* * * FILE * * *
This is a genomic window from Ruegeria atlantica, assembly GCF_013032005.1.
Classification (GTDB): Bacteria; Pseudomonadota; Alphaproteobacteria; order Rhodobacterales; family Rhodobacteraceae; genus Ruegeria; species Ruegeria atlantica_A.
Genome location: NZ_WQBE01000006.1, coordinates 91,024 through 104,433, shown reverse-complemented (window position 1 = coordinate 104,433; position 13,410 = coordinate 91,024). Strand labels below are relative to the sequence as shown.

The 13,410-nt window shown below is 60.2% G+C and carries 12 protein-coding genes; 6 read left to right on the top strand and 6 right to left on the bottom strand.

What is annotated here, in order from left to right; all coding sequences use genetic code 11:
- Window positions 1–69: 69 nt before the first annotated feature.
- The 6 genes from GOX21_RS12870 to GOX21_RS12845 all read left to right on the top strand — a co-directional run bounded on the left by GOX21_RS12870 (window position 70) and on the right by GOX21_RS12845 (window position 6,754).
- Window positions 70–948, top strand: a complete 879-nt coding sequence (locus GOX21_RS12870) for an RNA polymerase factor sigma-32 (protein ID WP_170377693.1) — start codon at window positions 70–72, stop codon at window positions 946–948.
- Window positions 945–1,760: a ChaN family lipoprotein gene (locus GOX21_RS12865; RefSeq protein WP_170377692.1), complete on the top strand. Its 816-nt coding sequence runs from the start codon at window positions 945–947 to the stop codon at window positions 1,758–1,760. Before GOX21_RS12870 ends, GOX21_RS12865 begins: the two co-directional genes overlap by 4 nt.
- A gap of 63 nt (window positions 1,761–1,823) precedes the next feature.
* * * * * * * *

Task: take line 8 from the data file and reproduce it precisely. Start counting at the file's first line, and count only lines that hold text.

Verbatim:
- Window positions 70–948, top strand: a complete 879-nt coding sequence (locus GOX21_RS12870) for an RNA polymerase factor sigma-32 (protein ID WP_170377693.1) — start codon at window positions 70–72, stop codon at window positions 946–948.